| New Delhi |
November 21, 2020 10:36:53 am
In Sachin Pathak’s A Simple Murder, Mohammed Zeeshan Ayyub plays Manish, a Delhi boy, who is a ‘loser’ but wants to fulfil his wife Richa’s (Priya Anand) desire to become rich. On the face of it, it appears he’s the victim of a greedy wife, but it soon becomes clear that he’s a schemer who doesn’t think twice before killing someone for money. And, it is these diverse shades of Manish, which Ayyub feels makes the character human. “There is no fun in making a character just white or black,” the actor says.
This is Ayyub’s second web series after Sachin Pathak’s Rangbaaz Phirse on ZEE5. His experience in the digital medium has made him think of it as “a great medium which allows not just actors, but writers and directors too to work on a variety of content”. However, the 37-year-old actor doesn’t like how “we are trying to bring in that star system” here as well.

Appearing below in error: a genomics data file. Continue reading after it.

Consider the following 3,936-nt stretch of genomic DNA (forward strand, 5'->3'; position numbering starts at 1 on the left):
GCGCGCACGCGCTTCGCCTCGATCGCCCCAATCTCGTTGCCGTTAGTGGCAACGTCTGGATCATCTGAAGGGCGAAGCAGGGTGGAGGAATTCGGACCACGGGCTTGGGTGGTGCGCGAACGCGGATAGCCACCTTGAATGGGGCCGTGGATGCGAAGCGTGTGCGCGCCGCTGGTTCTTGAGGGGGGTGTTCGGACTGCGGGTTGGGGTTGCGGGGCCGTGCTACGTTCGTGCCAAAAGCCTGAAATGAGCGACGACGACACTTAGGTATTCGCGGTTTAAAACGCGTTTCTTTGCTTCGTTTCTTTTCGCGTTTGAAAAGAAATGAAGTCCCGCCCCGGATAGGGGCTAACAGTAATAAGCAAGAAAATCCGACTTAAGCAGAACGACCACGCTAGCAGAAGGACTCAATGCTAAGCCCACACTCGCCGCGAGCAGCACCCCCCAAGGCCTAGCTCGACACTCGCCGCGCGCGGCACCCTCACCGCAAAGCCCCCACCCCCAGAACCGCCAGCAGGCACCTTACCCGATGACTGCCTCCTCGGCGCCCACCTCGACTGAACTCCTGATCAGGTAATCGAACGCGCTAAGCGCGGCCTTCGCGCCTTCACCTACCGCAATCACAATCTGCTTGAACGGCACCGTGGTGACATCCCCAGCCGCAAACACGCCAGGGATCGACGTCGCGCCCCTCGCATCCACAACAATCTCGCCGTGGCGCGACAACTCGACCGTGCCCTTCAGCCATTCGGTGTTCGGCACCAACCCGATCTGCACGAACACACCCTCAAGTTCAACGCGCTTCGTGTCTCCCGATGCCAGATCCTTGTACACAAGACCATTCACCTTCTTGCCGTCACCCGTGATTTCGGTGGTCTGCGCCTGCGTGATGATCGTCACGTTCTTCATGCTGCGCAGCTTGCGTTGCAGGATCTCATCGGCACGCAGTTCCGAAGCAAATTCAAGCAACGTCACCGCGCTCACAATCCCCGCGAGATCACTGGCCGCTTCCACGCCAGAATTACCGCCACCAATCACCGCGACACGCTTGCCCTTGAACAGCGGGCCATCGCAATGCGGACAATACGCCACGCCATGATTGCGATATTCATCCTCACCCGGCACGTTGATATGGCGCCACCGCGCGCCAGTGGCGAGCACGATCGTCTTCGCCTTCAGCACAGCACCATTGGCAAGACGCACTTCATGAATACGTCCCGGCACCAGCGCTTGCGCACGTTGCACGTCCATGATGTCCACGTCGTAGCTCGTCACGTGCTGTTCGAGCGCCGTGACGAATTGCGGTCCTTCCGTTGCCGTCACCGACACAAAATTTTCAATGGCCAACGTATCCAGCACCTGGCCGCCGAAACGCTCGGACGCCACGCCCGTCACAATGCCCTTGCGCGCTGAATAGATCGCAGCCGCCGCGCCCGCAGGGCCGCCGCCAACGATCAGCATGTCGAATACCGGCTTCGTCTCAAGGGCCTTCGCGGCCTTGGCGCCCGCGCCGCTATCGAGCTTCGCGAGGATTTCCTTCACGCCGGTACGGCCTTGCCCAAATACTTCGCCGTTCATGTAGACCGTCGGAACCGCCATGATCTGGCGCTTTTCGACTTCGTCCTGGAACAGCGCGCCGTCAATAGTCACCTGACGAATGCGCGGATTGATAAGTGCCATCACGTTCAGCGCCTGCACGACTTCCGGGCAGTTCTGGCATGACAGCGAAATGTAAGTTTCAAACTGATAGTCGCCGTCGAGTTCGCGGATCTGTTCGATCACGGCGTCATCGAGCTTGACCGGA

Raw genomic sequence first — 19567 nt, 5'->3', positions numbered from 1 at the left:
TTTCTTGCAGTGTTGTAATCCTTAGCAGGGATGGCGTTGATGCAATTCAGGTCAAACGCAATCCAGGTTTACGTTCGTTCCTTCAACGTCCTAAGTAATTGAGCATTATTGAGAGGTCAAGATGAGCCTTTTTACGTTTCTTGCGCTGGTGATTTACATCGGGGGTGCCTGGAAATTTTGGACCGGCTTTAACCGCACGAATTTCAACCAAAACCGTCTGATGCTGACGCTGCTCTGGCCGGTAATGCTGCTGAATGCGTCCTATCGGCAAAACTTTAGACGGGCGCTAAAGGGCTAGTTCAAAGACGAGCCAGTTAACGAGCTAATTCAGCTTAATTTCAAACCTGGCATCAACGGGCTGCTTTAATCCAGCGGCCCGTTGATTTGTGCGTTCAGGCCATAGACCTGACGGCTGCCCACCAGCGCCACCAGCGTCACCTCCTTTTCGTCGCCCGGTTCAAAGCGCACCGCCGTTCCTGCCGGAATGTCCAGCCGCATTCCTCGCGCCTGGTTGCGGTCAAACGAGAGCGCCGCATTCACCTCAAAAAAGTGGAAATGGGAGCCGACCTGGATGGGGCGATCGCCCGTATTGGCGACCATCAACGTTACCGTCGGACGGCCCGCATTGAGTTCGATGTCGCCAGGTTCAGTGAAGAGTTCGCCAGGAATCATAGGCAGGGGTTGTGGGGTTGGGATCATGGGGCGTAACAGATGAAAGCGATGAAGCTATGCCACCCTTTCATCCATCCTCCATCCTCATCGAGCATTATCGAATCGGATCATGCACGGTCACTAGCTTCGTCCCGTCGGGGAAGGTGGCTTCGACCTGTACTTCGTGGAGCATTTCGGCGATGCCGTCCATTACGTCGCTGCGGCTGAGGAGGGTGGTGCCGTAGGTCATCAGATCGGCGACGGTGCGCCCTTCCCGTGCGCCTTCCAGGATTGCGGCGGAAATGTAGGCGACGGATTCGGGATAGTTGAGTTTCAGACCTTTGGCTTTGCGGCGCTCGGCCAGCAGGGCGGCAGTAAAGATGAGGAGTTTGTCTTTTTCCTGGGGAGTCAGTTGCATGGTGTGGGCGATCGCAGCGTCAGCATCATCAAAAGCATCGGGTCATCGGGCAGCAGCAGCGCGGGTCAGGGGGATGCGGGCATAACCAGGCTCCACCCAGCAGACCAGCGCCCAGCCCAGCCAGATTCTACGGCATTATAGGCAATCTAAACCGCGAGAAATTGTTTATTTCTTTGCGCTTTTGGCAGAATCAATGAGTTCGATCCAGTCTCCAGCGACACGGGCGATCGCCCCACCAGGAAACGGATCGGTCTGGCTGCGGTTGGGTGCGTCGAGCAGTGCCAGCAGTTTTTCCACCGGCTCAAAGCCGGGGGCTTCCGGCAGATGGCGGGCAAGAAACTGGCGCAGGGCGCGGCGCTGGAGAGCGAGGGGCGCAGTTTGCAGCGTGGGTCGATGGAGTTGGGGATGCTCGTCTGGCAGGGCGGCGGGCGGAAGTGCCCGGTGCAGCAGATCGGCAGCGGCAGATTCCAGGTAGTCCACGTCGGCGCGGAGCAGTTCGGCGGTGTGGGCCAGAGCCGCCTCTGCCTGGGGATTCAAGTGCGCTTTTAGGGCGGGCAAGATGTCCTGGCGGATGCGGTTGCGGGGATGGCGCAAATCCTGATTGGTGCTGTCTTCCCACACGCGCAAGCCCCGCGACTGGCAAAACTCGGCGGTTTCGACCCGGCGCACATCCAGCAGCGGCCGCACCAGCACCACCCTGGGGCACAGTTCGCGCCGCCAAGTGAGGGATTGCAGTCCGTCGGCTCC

In this interview, Mohammed Zeeshan Ayyub talks about A Simple Murder and shares why he thinks ‘censorship of content doesn’t make sense at all’.
What is that element of A Simple Murder’s script which struck you the moment you read it?
Firstly, it is the genre. I enjoyed understanding the genre of the series when Sachin Pathak and Prateek Payodhi narrated it to me. Secondly, the kind of character I was offered was exciting. I haven’t played a character who is a loser in the beginning, and eventually, he transforms. So, these two were the main factors.
How did you approach your character Manish and his various moods? How much Mohammed Zeeshan Ayyub did you bring into Manish or did you just stick to script?
It is a mix of both. Every actor puts a bit of himself in a character. Also, you have to improvise the script a bit to get into it entirely, especially a script like A Simple Murder. It is such a quirky zone that you need to improvise because when you’re doing a scene on set, it changes according to your co-actors and surroundings. So, the character of Manish developed while I was doing it. For instance, that breakdown monologue of Manish is improvised. We just did it in one take. I knew the character by that time, and we sat down to decide a graph for him.